Rural Daughter/Daughter-in-Law Caregivers' Interactional Patterns
Review TypeNone: Degree-based Submission
Review StatusNot Applicable (See Review Type)
Repository Posting Date2019-09-03T14:46:53Z
Author(s)Ridgeway, Sharon P.
Author DetailsSharon P. Ridgeway, PhD, RN
Level of EvidenceOther
Research ApproachQualitative Research
CINAHL HeadingsInterpersonal Relations -- Evaluation; Caregiver Burden -- Evaluation; Caregivers; Daughters; Interpersonal Relations; Parents, Disabled; Alzheimer's Disease; Caregiver Burden
Daughters/daughters-in-law who care for a parent with a dementing illness at home are at risk for physical, psychological, and social problems. Also, their parent care recipient runs a higher risk of institutionalization, In order to intervene in this dynamic, a multidimensional, subjective perspective is required. However, literature is sparse regarding a multidimensional subjective perspective of rural daughter/daughter-in-law caregivers' patterns of interaction within the context of caring for a parent with a dementing illness. The purpose of this research was to identify the multidimensional patterns of person-environment interaction. These patterns emerged from rural daughter/daughter-in-law's descriptions of caring for parents who have Alzheimer's Disease or a related Disorder (ADRD). Secondary analysis was conducted on sixteen transcribed tape-recorded interviews with rural daughter/daughter-in-law caregivers of parents with ADRD. The nine dimensions of person-environment interaction which organize the NANDA Taxonomy were used as a framework for analysis in conjunction with the method of content analysis described by Miles and Huberman (1994). Findings indicated that the NANDA dimensions were evident in the data. The dimensions were further synthesized to describe individual daughter/daughter-in-law caregiver person-environment interactional patterns. Caregiver patterns of person-environment interaction clustered into three common groupings: (a) unconnected caregiver interactional patterns, (b) connected caregiver interactional patterns, and (c) interconnected caregiver interactional patterns. In the first group of caregiver interactional patterns, daughters/daughters-in-law cared for their parents unconnected to others in their environment and provided no description of caring for themselves. The second group described connecting with others to help with caregiving, but also gave no description of caring for themselves. The third group described caring as a natural, interconnected process in which the family and community participated. The daughters/daughters-in-law indicated they cared for themselves as part of the process. The findings may help practitioners target interventions to those caregivers who have unconnected patterns of person-environment interaction. These caregivers may exhibit the highest risk for the multidimensional problems associated with caregiving, and the parent care recipient a higher risk of institutionalization.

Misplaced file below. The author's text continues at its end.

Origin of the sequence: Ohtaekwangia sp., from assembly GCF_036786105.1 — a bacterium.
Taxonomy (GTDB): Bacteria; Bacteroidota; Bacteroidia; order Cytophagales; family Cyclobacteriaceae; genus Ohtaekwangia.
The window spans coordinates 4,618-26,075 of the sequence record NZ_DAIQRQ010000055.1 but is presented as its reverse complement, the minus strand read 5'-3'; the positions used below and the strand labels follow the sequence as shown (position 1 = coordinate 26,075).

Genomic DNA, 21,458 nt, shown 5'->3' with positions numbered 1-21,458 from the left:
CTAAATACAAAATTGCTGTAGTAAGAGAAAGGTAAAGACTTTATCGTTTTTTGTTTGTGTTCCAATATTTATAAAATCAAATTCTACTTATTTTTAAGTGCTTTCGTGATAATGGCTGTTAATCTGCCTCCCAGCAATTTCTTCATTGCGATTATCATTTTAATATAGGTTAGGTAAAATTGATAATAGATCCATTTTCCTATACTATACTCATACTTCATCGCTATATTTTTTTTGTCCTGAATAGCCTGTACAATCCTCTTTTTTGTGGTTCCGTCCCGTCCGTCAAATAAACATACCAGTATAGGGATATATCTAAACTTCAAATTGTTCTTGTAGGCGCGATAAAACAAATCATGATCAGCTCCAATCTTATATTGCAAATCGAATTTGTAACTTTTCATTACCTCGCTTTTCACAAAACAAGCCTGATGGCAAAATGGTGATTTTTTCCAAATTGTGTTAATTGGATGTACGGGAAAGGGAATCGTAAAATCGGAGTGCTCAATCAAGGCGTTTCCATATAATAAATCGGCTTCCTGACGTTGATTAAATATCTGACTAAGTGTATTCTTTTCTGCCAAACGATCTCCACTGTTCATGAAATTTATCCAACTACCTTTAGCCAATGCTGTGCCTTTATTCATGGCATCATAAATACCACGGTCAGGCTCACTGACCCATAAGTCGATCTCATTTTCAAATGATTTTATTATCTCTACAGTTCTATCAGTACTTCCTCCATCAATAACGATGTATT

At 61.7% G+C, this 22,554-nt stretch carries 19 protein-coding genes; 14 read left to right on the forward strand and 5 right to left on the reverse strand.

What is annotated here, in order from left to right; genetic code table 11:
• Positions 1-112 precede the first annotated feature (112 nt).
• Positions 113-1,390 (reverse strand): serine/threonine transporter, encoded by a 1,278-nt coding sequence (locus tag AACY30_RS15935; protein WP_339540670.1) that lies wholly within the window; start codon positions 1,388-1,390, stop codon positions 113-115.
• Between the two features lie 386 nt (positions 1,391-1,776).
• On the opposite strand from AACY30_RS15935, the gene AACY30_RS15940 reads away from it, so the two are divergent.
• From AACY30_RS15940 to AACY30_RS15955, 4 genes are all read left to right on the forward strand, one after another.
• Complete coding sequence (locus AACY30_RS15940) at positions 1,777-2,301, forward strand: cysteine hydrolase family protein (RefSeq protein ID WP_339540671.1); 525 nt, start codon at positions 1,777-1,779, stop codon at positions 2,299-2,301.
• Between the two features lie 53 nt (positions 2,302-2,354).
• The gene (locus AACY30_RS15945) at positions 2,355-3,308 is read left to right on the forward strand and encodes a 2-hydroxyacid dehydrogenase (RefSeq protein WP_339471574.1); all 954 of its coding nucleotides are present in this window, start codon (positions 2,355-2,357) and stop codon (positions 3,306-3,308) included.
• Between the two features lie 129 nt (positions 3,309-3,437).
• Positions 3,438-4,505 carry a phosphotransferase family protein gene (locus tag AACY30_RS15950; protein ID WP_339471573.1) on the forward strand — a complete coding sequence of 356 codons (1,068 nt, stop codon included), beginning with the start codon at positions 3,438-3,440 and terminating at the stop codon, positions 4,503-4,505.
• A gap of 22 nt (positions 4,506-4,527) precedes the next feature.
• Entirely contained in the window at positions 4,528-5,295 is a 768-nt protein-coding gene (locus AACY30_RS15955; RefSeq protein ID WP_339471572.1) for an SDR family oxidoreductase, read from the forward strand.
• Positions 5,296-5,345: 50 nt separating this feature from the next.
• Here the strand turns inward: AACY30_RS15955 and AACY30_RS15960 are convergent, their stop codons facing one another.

DescriptionThis dissertation has also been disseminated through the ProQuest Dissertations and Theses database. Dissertation/thesis number: 9604985; ProQuest document ID: 304204648. The author still retains copyright.
Degree GrantorUniversity of Minnesota
NotesThis item has not gone through this repository's peer-review process, but has been accepted by the indicated university or college in partial fulfillment of the requirements for the specified degree.
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